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Goforaride

Rekluse exp 3.0 Or flywheel weight?

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I Ride a 2014 yz450f. I just did my first xc race and I loved it. The issue I had was stalling. 9.5 mile lap and I averaged 5 stalls per lap. I ride sand, track and now I plan to ride a lot more Xc type terrain. I don't have a lot of spare cash so I'm seeking advice on which item to get first.

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The auto clutch is more effective against stalling than the flywheel weight is, but both will improve the matter.  Adding weight to the flywheel of the EFI bikes is not quite as dramatic as doing the same to the older models because the EFI flywheel is considerably larger and heavier than the tiny little things that came with a carb.

 

The EXP 3.0 is really more suited to recreational riders and occasional racers, and not so much for very heavy use.  I recommend the Z-Start Pro or the Core EXP for more serious stuff.

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Well I consider myself mostly a rec rider at this point. I will probably do 3 gp races and 2 or 3 xc per year. Would the 3.0 hold up to that?

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Probably.  The clutch unit itself is pretty durable.  The "problem" stems from the fact that it requires you to remove two pairs of plates from the clutch stack, which limits the capacity of the clutch a little.

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Probably. The clutch unit itself is pretty durable. The "problem" stems from the fact that it requires you to remove two pairs of plates from the clutch stack, which limits the capacity of the clutch a little.

So two questions. First, what do you mean by limits? Second, is it a limitation that a just ok rider would even notice?

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A clutch's holding power is the sum of its plates and the pressure applied.  Your clutch has 8 friction and 7 plain plates now. That gives it 16 surfaces that carry the drive load. The EXP removes 3 friction plates and two plain plates, but sits between two steels, so it replaces one of the frictions, removing a net of two.  That leaves your clutch with 12 load bearing friction surfaces to carry the same load.  That's a 25% reduction in load capacity.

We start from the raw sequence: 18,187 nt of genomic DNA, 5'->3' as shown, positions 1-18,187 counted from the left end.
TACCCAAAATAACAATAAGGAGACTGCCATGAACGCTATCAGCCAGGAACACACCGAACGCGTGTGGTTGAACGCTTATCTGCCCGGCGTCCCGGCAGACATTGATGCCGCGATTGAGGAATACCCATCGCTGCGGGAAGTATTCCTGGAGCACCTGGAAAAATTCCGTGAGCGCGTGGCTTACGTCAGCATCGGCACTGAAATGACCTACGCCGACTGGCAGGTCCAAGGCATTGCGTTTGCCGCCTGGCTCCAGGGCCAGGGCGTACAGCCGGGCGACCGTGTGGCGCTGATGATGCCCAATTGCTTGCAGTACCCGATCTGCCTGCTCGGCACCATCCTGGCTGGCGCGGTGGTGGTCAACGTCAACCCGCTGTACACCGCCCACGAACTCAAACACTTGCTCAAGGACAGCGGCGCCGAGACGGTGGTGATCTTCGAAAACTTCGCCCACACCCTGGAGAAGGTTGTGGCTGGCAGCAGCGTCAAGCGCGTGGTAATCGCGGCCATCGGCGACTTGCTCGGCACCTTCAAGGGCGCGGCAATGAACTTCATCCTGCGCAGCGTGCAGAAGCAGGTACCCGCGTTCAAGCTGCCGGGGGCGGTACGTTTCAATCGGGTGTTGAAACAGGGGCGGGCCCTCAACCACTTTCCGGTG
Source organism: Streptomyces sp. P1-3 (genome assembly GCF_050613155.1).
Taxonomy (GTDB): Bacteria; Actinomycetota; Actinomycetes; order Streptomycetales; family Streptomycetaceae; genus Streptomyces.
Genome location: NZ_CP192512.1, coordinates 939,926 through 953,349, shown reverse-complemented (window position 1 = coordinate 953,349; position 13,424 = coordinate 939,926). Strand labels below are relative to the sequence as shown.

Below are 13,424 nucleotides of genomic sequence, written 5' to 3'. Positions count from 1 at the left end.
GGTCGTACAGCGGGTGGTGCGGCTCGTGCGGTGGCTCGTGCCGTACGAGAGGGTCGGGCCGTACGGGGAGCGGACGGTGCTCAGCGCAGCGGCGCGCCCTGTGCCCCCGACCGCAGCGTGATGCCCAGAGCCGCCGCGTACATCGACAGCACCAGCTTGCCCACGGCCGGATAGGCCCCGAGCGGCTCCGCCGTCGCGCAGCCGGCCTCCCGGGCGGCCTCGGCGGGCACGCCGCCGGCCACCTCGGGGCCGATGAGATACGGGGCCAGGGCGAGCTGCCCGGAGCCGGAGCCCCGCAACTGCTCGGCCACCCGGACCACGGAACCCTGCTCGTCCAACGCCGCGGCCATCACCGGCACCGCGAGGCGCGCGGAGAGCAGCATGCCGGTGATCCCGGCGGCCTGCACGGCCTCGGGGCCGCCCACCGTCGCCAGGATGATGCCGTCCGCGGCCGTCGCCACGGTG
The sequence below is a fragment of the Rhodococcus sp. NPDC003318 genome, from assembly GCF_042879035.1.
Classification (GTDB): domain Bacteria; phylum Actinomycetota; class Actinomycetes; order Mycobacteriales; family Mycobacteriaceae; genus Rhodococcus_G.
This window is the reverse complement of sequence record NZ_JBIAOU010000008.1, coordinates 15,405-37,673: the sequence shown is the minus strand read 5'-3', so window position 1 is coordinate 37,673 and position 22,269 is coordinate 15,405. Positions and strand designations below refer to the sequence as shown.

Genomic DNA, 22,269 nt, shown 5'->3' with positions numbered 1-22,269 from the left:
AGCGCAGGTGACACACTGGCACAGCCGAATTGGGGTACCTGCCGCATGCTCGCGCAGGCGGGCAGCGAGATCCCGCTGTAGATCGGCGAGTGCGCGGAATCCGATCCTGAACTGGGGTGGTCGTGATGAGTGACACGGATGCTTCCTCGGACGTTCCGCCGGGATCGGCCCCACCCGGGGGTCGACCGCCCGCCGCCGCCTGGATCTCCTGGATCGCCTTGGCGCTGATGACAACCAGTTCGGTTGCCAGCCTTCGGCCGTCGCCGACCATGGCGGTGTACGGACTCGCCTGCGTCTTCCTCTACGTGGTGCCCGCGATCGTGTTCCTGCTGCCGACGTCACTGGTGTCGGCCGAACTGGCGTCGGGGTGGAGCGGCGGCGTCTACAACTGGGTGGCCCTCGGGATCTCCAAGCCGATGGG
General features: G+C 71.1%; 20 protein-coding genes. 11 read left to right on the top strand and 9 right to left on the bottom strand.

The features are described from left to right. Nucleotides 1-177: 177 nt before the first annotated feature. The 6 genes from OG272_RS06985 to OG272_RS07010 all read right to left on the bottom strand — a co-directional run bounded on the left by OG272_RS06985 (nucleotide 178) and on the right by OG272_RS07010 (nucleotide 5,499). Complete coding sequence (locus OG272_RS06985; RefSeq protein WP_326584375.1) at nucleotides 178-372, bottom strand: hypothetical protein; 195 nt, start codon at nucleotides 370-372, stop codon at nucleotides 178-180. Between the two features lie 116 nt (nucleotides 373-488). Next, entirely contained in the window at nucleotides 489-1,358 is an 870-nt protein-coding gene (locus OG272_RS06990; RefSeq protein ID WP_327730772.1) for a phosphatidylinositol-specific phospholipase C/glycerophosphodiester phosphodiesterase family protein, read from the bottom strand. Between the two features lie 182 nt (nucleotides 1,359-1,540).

This will show up in two ways, if not 3.  If you try, it might actually slip under a load on pavement in 5th, but even if it doesn't, the plate life will be lower than without it, and it will get hot faster. 

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A clutch's holding power is the sum of its plates and the pressure applied. Your clutch has 8 friction and 7 plain plates now. That gives it 16 surfaces that carry the drive load. The EXP removes 3 friction plates and two plain plates, but sits between two steels, so it replaces one of the frictions, removing a net of two. That leaves your clutch with 12 load bearing friction surfaces to carry the same load. That's a 25% reduction in load capacity.

This will show up in two ways, if not 3. If you try, it might actually slip under a load on pavement in 5th, but even if it doesn't, the plate life will be lower than without it, and it will get hot faster.

Thank you for the info. Another issue a ran into is the jerky throttle in the first 1/8-1/4 twist. What would be the most cost effective way to remedy that?

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You can get rid of some of that by mapping changes, and some guys use alternative throttle cams.  The most effective way to get rid of the effect is to have the throttle body modified by Injectioneering.

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You can get rid of some of that by mapping changes, and some guys use alternative throttle cams. The most effective way to get rid of the effect is to have the throttle body modified by Injectioneering.

Ok. I will check into the injectioneering mod. I bought this bike in June or July with the idea of ridding dunes and track. Do to a recent move and new group of ridding friends, I am mostly ridding xc type terian now. With less than 20 hours on a bike that I bought new, im kinda stuck with it. I have the suspension dialed in to my liking but I really need to get the power delivery to be more trail friendly. Is there any perticular order of mods that you would suggest?

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I had a tough time at first going from a WR to a YZ this year - stalling too much.  Changed the rear to a 51T and rarely stall any more.

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